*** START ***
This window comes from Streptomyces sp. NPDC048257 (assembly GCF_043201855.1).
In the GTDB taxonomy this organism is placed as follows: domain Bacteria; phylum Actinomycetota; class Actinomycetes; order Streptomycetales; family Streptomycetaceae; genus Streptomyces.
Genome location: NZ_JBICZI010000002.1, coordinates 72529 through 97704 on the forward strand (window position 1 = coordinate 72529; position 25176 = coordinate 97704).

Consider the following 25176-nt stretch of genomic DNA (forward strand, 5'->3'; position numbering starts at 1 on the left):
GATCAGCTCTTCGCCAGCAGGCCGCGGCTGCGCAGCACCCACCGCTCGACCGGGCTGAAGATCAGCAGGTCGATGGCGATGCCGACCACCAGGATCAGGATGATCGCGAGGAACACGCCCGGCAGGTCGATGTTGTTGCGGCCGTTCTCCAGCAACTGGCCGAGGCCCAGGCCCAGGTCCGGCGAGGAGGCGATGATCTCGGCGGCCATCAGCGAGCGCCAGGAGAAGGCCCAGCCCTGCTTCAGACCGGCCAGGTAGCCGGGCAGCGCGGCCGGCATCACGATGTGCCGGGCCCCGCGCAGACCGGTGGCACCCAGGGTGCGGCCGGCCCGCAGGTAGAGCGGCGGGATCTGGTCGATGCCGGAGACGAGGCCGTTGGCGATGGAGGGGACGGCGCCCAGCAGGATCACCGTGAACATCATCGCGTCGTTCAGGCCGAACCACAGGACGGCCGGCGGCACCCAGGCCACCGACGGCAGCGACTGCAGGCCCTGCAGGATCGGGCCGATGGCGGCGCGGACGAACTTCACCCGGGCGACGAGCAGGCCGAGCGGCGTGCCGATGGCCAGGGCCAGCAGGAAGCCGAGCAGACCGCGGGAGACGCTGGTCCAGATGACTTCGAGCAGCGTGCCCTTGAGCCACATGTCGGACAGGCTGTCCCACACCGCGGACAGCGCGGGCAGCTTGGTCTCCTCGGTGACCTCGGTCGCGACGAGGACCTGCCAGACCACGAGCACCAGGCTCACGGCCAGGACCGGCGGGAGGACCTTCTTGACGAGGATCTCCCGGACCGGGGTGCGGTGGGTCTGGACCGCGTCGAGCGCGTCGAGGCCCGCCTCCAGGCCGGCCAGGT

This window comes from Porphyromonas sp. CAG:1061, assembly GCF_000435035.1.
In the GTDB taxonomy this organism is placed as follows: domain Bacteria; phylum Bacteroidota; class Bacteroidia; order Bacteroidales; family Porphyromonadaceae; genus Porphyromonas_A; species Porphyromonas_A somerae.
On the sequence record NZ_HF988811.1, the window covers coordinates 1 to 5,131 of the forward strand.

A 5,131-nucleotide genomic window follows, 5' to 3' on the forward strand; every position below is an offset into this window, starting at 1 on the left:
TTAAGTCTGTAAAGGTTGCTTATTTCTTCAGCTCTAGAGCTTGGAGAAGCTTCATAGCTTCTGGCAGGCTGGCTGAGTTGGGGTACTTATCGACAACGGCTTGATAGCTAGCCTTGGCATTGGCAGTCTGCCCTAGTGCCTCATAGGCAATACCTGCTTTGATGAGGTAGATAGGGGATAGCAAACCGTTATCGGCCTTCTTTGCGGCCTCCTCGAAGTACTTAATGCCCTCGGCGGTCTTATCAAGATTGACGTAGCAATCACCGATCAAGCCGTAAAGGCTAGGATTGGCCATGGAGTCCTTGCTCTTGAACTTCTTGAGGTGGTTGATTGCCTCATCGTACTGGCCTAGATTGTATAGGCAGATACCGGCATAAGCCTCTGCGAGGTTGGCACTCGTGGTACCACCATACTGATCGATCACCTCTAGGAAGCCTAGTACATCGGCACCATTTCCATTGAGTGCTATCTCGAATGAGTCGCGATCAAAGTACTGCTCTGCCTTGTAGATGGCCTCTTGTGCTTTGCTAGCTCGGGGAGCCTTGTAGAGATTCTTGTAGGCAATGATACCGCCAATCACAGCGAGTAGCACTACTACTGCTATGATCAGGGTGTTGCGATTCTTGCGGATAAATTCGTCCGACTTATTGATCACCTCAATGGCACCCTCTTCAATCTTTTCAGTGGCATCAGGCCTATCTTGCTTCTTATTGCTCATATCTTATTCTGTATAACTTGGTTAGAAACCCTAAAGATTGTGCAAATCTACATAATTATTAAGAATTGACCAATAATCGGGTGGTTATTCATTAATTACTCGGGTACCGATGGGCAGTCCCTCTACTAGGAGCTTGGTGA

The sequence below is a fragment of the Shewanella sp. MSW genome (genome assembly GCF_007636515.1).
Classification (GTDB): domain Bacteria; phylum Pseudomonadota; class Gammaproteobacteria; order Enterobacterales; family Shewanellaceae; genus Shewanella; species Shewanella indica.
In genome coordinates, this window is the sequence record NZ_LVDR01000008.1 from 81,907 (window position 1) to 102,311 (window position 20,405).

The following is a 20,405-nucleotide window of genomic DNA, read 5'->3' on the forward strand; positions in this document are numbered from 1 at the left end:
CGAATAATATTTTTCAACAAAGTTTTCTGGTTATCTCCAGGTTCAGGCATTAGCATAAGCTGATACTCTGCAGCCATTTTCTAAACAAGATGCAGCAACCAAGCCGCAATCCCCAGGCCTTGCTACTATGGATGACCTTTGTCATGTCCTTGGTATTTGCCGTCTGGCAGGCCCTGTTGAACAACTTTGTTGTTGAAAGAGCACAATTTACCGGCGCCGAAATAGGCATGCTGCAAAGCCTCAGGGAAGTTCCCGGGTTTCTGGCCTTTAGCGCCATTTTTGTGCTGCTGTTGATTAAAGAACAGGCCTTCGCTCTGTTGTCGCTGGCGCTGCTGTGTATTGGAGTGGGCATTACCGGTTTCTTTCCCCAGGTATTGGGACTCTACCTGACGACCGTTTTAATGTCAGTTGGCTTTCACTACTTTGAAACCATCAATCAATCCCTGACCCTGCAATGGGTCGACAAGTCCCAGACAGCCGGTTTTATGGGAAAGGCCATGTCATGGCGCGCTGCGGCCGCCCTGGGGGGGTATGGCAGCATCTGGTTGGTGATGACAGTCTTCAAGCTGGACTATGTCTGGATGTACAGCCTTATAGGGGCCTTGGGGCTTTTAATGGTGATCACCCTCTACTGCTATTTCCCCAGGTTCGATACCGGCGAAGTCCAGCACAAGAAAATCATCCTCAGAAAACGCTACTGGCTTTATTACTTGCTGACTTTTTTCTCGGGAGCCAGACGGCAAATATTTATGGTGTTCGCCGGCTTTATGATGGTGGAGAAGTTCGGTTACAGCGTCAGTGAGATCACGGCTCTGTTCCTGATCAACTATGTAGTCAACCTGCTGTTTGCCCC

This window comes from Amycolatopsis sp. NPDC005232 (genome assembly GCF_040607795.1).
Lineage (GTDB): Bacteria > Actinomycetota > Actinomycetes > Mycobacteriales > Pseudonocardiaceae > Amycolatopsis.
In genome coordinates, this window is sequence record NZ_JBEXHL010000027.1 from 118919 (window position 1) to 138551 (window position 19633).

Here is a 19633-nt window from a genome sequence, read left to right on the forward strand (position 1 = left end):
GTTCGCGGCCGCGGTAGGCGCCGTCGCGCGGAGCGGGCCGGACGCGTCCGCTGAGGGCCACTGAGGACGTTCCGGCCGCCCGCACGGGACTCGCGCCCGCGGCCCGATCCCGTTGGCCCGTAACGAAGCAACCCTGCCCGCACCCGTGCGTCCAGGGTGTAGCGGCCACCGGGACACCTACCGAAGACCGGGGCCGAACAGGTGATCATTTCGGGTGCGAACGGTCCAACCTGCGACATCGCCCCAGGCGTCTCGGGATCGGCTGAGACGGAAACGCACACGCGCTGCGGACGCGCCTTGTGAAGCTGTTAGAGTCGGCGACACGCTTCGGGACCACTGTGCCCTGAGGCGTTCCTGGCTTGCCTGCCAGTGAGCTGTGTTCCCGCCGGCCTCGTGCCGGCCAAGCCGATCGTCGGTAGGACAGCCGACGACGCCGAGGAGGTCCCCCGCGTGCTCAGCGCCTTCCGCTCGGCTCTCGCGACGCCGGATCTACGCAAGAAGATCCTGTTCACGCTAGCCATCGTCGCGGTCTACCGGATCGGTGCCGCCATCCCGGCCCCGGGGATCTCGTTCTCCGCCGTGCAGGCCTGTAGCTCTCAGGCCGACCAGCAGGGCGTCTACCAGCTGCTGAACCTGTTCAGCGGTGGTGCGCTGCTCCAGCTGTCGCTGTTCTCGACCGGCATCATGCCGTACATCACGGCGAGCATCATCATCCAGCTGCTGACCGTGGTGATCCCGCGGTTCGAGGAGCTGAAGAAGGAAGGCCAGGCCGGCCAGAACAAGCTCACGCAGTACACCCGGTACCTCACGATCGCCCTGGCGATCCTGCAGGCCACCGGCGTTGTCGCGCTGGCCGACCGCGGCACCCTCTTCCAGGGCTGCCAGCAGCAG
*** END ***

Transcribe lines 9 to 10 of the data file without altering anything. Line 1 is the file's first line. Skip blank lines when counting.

A 5,131-nucleotide genomic window follows, 5' to 3' on the forward strand; every position below is an offset into this window, starting at 1 on the left:
TTAAGTCTGTAAAGGTTGCTTATTTCTTCAGCTCTAGAGCTTGGAGAAGCTTCATAGCTTCTGGCAGGCTGGCTGAGTTGGGGTACTTATCGACAACGGCTTGATAGCTAGCCTTGGCATTGGCAGTCTGCCCTAGTGCCTCATAGGCAATACCTGCTTTGATGAGGTAGATAGGGGATAGCAAACCGTTATCGGCCTTCTTTGCGGCCTCCTCGAAGTACTTAATGCCCTCGGCGGTCTTATCAAGATTGACGTAGCAATCACCGATCAAGCCGTAAAGGCTAGGATTGGCCATGGAGTCCTTGCTCTTGAACTTCTTGAGGTGGTTGATTGCCTCATCGTACTGGCCTAGATTGTATAGGCAGATACCGGCATAAGCCTCTGCGAGGTTGGCACTCGTGGTACCACCATACTGATCGATCACCTCTAGGAAGCCTAGTACATCGGCACCATTTCCATTGAGTGCTATCTCGAATGAGTCGCGATCAAAGTACTGCTCTGCCTTGTAGATGGCCTCTTGTGCTTTGCTAGCTCGGGGAGCCTTGTAGAGATTCTTGTAGGCAATGATACCGCCAATCACAGCGAGTAGCACTACTACTGCTATGATCAGGGTGTTGCGATTCTTGCGGATAAATTCGTCCGACTTATTGATCACCTCAATGGCACCCTCTTCAATCTTTTCAGTGGCATCAGGCCTATCTTGCTTCTTATTGCTCATATCTTATTCTGTATAACTTGGTTAGAAACCCTAAAGATTGTGCAAATCTACATAATTATTAAGAATTGACCAATAATCGGGTGGTTATTCATTAATTACTCGGGTACCGATGGGCAGTCCCTCTACTAGGAGCTTGGTGA